Yom Kippur War Tweet Prompts Higher Oil Prices


By Jeanine Prezioso

NEW YORK, Oct 10 (Reuters) - Oil prices jumped more than $2 to their highest in a month on Thursday on growing hope for a deal to extend funding of the U.S. government and concerns over supplies from Libya and the Middle East.

Oil rose initially on news that Libyan Prime Minister Ali Zeidan was captured and held for several hours by former rebel militia. Later in the morning, a Twitter post commemorating the Yom Kippur war spooked traders, who initially mistook it as news of a serious escalation in Middle East violence.

Brent crude oil gained steadily across the session, rising by $2.66 to $111.72 as of 1:11 p.m. EDT (1711 GMT). U.S. crude was up $1.81 at $103.42. Both contracts headed toward their biggest gains in three weeks.

U.S. House of Representatives Republicans plan to offer President Barack Obama a short-term increase in the federal debt limit if he will agree to negotiate with Republicans on matters including funding to reopen the government, which has remained in partial shutdown since last week.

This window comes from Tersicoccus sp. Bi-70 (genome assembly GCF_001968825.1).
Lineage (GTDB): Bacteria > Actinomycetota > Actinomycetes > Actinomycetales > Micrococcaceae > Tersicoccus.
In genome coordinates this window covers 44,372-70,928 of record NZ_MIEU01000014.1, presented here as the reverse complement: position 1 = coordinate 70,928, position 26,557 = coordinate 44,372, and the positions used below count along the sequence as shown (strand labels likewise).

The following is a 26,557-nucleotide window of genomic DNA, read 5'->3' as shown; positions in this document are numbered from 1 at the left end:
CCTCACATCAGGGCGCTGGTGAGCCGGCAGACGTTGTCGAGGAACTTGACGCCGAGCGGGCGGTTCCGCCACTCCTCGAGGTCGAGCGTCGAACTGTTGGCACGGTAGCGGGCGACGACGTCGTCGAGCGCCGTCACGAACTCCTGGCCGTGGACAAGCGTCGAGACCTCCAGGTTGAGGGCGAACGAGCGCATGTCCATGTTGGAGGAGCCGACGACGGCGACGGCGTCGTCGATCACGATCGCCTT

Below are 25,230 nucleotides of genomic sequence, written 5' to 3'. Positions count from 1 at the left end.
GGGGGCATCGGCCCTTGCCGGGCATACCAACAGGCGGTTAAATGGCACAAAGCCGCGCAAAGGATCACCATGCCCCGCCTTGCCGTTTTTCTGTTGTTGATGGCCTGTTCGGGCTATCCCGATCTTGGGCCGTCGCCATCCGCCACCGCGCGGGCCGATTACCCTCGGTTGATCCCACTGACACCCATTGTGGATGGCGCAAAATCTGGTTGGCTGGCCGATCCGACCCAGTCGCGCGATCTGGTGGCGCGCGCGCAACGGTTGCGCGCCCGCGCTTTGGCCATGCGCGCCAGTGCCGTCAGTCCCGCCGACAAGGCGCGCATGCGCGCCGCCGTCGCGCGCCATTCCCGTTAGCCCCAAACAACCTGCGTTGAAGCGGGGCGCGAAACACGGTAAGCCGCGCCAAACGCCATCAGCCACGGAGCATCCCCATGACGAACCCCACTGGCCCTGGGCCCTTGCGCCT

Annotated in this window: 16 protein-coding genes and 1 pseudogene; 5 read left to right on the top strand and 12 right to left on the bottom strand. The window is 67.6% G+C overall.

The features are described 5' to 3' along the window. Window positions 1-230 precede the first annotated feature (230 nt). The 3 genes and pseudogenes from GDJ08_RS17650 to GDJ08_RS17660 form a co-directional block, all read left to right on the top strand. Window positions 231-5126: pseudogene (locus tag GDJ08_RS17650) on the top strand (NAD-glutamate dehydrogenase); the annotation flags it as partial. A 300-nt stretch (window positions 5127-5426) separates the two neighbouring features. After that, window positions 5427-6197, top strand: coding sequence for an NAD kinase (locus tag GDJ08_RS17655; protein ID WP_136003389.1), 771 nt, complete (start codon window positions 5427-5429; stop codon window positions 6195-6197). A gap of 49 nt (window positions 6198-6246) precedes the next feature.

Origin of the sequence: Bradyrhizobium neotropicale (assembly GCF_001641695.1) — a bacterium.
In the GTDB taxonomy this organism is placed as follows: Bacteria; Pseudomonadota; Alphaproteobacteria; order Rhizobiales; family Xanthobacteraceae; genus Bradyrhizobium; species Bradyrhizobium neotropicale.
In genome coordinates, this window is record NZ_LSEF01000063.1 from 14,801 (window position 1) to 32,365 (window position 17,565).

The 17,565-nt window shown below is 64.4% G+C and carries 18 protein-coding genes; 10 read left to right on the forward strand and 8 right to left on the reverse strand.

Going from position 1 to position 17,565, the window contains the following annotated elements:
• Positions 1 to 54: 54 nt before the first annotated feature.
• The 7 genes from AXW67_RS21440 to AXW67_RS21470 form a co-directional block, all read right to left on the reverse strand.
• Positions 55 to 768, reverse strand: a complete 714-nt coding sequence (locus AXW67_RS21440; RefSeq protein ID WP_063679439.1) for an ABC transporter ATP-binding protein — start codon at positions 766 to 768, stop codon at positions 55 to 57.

U.S. stock markets climbed by nearly 2 percent on hopes of ending the U.S. government budget stalemate, adding support to the oil market.

Oil traders were also on alert for signs of further disruption in supplies from the Middle East and Africa.

Libya's oil output has recently recovered to 700,000 barrels per day, after falling at mid-year to its lowest since the country's 2011 civil war after a combination of strikes, militias and political activists blocked the majority of Libya's oilfields and ports in late July.

A Twitter post or tweet by the Israel Defense Forces recounting an event 40 years ago during the Yom Kippur War added to the market's jittery mood. The post - which read "Oct. 10 #YomKippur73: Israel Air Force bombards airports in Syria to prevent Soviet weapons reaching the Syrian Army" - was misread by some as announcing a new attack.

The spread between global benchmark Brent and U.S. oil had widened earlier in the session as the price of Brent, which is more sensitive to geopolitical events, rose, said Gene McGillian, analyst with Tradition Energy in Stamford, Connecticut.

"You're not going to have any problems with oil supply in the U.S.," he said. "We are going to continue to pump by multi-decade highs."

The spread had widened to as much as $8.95 per barrel and was last trading at $8.32. (Additional reporting by Alexander Winning in London and Jacob Gronholt-Pederson in Sinapore; Editing by Marguerita Choy, Jonathan Leff and Phil Berlowitz)



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